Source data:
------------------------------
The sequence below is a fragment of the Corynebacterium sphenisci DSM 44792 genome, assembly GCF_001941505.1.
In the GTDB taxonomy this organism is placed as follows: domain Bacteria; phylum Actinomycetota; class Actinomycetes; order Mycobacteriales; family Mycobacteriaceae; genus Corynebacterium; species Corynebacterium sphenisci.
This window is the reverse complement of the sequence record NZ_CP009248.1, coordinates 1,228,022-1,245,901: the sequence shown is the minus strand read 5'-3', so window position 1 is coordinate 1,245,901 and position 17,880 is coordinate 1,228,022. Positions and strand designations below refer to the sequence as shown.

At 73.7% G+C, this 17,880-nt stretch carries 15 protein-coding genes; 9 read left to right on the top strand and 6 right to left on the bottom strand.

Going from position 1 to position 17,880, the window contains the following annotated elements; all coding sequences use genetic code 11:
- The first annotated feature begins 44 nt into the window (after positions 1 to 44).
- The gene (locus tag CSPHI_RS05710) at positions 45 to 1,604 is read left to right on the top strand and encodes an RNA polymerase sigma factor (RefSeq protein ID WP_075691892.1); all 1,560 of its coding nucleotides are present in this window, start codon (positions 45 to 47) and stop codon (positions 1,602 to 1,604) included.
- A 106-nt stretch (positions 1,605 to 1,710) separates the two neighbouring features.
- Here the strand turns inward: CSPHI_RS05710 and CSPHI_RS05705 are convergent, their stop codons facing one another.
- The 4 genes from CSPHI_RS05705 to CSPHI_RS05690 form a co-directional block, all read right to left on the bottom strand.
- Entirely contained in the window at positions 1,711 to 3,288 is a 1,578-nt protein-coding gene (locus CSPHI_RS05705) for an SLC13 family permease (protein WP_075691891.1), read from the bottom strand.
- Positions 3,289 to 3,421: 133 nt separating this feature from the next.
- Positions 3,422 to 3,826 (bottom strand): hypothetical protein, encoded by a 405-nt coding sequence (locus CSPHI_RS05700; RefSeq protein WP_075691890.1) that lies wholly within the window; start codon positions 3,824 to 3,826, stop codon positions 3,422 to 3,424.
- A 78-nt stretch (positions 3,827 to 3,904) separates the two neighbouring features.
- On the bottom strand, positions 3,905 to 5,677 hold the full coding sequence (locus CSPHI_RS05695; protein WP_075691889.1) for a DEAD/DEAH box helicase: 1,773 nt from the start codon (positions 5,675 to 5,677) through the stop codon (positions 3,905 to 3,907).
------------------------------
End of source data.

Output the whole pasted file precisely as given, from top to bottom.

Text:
The sequence below is a fragment of the Corynebacterium sphenisci DSM 44792 genome, assembly GCF_001941505.1.
In the GTDB taxonomy this organism is placed as follows: domain Bacteria; phylum Actinomycetota; class Actinomycetes; order Mycobacteriales; family Mycobacteriaceae; genus Corynebacterium; species Corynebacterium sphenisci.
This window is the reverse complement of the sequence record NZ_CP009248.1, coordinates 1,228,022-1,245,901: the sequence shown is the minus strand read 5'-3', so window position 1 is coordinate 1,245,901 and position 17,880 is coordinate 1,228,022. Positions and strand designations below refer to the sequence as shown.

At 73.7% G+C, this 17,880-nt stretch carries 15 protein-coding genes; 9 read left to right on the top strand and 6 right to left on the bottom strand.

Going from position 1 to position 17,880, the window contains the following annotated elements; all coding sequences use genetic code 11:
- The first annotated feature begins 44 nt into the window (after positions 1 to 44).
- The gene (locus tag CSPHI_RS05710) at positions 45 to 1,604 is read left to right on the top strand and encodes an RNA polymerase sigma factor (RefSeq protein ID WP_075691892.1); all 1,560 of its coding nucleotides are present in this window, start codon (positions 45 to 47) and stop codon (positions 1,602 to 1,604) included.
- A 106-nt stretch (positions 1,605 to 1,710) separates the two neighbouring features.
- Here the strand turns inward: CSPHI_RS05710 and CSPHI_RS05705 are convergent, their stop codons facing one another.
- The 4 genes from CSPHI_RS05705 to CSPHI_RS05690 form a co-directional block, all read right to left on the bottom strand.
- Entirely contained in the window at positions 1,711 to 3,288 is a 1,578-nt protein-coding gene (locus CSPHI_RS05705) for an SLC13 family permease (protein WP_075691891.1), read from the bottom strand.
- Positions 3,289 to 3,421: 133 nt separating this feature from the next.
- Positions 3,422 to 3,826 (bottom strand): hypothetical protein, encoded by a 405-nt coding sequence (locus CSPHI_RS05700; RefSeq protein WP_075691890.1) that lies wholly within the window; start codon positions 3,824 to 3,826, stop codon positions 3,422 to 3,424.
- A 78-nt stretch (positions 3,827 to 3,904) separates the two neighbouring features.
- On the bottom strand, positions 3,905 to 5,677 hold the full coding sequence (locus CSPHI_RS05695; protein WP_075691889.1) for a DEAD/DEAH box helicase: 1,773 nt from the start codon (positions 5,675 to 5,677) through the stop codon (positions 3,905 to 3,907).